Advantageously, if speech is detected during the output of a response signal, first of all, the volume of the output signal can be reduced. This means that outputting of the output signal continues but with reduced volume. If, however, a speech signal is still detected after a predetermined time interval, the outputting of the output signal can be interrupted. In other words, an actual interruption only occurs if repeatedly speech signals are detected but not in the case of a speech signal being detected only for a short time. This is useful if a user wants to say something very short but does not intend to interrupt the dialog with the system.

According to a preferred embodiment of the previously described methods, in the processing step by the speech recognition unit, speech can detected using at least one criterion based on a Hidden Markov Model, a pause model, an artificial neural network, confidence features, the number of interrupted words, and/or a code book.

In particular, in a Hidden Markov Model (HMM), a probabilistic pattern matching technique is used. The words or phonemes are used as smallest entities (modeling units). Speech is modeled by a hidden (from an observer) stochastic process which is observed through another stochastic process. The model is based on the assumption that the hidden process is a discrete Markov process. This means, a current event (for example, current phoneme or current word) depends only on the j most recent events (Markov property) where j is a natural number. Thus, subsequent events can be characterized by corresponding path probabilities signifying the probability that a specific event occurs given the j most recent events. For adjusting the model parameters, phonetic or syntactic knowledge sources can be taken into account. Examples for corresponding algorithms for a HMM are the Viterbi algorithm, forward-backward algorithm, Baum-Welch-algorithm.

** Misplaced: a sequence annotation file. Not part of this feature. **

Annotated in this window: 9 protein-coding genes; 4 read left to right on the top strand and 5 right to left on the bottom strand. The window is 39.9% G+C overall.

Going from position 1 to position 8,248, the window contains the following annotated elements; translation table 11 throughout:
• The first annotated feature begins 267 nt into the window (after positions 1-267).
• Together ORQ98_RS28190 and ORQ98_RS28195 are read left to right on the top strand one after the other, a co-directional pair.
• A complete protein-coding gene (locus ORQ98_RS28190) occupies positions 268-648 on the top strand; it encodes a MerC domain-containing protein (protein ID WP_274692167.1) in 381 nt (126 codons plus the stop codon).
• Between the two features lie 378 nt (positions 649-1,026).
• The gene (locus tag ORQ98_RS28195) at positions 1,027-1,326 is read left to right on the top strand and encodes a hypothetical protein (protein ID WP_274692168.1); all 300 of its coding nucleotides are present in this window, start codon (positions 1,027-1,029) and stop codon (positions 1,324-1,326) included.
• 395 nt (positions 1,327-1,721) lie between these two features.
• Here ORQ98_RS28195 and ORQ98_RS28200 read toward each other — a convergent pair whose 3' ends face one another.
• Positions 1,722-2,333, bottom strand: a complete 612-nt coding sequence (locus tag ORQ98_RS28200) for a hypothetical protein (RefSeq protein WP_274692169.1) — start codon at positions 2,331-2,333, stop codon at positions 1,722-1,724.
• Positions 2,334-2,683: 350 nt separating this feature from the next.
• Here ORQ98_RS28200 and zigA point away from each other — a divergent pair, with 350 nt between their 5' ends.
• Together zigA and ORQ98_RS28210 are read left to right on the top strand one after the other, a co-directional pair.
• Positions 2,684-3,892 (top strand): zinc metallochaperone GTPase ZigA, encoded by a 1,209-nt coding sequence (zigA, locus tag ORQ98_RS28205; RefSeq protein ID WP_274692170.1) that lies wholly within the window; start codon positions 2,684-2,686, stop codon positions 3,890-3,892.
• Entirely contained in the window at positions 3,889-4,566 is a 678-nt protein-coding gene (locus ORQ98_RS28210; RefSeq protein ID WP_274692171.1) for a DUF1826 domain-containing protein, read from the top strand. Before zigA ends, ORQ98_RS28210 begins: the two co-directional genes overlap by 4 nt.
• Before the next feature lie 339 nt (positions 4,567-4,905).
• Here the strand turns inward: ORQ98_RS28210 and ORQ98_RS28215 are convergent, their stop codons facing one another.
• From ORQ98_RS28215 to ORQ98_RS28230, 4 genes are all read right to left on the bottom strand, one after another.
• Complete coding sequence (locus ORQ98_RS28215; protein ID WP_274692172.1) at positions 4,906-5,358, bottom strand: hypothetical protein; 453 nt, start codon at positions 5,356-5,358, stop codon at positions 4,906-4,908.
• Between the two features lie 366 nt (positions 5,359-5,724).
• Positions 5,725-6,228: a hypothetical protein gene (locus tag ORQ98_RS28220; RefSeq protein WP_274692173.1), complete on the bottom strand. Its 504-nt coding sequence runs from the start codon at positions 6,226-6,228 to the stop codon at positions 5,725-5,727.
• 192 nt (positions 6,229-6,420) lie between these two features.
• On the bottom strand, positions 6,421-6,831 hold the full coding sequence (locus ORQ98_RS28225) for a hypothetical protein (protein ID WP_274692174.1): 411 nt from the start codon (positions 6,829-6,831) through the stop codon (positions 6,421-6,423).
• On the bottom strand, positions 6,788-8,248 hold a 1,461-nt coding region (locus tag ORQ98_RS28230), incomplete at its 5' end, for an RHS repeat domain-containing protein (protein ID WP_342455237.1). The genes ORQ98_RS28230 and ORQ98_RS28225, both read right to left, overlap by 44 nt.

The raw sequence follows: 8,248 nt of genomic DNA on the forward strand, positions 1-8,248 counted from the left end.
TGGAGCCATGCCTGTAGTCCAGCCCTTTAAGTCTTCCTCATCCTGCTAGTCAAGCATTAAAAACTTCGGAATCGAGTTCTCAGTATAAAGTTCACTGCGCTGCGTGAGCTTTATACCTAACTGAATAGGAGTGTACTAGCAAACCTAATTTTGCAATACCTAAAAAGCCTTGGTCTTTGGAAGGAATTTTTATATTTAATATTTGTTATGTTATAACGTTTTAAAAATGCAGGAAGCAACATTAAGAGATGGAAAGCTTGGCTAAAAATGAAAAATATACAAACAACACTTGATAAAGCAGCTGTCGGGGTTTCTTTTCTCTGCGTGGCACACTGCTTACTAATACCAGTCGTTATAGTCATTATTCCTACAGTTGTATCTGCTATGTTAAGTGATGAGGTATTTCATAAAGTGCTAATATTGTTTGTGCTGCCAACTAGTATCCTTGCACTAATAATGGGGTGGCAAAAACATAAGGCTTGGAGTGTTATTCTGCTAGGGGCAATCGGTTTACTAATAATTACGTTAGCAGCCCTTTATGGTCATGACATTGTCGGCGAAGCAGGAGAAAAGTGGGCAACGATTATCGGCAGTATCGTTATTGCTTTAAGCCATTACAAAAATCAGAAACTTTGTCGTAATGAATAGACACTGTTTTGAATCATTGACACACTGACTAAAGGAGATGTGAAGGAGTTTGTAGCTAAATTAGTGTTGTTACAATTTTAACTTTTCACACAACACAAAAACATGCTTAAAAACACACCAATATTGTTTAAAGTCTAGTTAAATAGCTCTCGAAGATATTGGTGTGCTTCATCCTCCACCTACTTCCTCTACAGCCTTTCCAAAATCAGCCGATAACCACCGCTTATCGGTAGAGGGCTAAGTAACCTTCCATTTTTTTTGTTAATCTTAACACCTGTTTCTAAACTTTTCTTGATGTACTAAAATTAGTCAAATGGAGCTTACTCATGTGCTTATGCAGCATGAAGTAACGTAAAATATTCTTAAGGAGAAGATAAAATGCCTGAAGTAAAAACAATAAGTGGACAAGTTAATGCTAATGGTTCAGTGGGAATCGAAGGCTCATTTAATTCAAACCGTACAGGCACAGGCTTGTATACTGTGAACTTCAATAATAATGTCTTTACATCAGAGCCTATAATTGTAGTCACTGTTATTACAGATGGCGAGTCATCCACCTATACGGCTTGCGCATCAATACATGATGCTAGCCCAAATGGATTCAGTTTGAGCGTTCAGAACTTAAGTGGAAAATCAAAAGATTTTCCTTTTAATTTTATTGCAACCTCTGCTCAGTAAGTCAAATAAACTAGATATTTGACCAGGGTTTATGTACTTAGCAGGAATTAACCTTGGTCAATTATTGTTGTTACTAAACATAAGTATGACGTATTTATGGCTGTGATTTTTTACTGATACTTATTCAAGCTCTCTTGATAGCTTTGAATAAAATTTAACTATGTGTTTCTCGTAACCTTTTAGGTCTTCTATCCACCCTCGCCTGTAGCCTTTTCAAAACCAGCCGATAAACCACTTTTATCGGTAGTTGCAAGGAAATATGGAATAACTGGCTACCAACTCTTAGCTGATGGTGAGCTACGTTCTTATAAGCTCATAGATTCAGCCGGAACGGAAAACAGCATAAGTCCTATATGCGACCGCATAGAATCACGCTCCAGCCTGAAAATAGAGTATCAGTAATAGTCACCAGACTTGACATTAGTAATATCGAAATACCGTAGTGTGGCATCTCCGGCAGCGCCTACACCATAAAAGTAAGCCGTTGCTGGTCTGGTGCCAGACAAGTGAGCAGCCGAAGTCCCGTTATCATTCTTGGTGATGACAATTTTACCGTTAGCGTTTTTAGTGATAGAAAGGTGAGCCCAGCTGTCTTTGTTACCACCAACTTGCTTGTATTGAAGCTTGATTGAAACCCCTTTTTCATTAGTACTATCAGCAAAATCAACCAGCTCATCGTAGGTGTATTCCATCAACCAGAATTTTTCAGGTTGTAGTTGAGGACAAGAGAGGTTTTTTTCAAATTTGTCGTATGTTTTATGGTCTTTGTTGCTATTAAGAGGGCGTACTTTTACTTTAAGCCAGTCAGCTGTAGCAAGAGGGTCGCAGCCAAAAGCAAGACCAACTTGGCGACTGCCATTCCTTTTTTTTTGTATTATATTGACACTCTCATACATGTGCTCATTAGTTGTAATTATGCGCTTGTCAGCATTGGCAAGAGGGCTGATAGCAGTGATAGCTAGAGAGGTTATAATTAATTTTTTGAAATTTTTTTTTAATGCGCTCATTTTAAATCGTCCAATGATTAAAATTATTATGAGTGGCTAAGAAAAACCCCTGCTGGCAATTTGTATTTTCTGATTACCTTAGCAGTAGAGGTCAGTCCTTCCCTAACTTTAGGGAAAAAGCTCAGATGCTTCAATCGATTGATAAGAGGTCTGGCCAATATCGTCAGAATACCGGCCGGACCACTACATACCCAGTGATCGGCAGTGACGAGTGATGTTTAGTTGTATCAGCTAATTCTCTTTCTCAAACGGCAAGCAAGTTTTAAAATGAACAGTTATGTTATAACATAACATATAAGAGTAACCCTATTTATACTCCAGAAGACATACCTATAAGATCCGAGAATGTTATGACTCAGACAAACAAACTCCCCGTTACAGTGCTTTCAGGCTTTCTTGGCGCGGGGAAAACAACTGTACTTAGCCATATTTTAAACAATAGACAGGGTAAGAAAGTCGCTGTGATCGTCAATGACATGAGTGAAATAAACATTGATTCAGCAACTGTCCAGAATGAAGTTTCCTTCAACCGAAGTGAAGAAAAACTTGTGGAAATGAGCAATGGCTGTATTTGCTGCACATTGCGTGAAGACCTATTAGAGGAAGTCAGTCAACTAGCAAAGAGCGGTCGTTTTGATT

Pause models are used to model pauses after an utterance. A pause model can also be based on a Hidden Markov MQdel.

The processing by the speech recognition unit can be performed using an isolated word recognition and/or compound word speech recognition unit. The speech recognition unit can be speaker-dependent or speaker-independent. In the speaker dependent case, a user has to train the system, i.e. speech samples are to be provided. This is not necessary in the case of a speaker independent speech recognition.

According to a preferred embodiment, path probabilities and/or path numbers of the Hidden Markov Model and/or the pause model can be used for the predetermined criterion. This provides an advantageous possibility for deciding whether a speech signal is actually present using speech recognition, thus, resulting in an improved control of a speech dialog system.

According to an advantageous embodiment, at least two criteria can be used, and the method can comprise the step of feeding the results of the at least two criteria to a classification unit. In this way, different criteria can be used in parallel. In the classification unit, the results of the used criteria can be weighted so as to obtain a result with increased reliability.

Preferably, the processing step by the speech recognition unit can comprise recognizing speech by the speech recognition unit. Thus, if barge-in is detected, the input signal can be directly used for speech recognition, the result of which can be further processed. In this way, a speech dialog can be accelerated.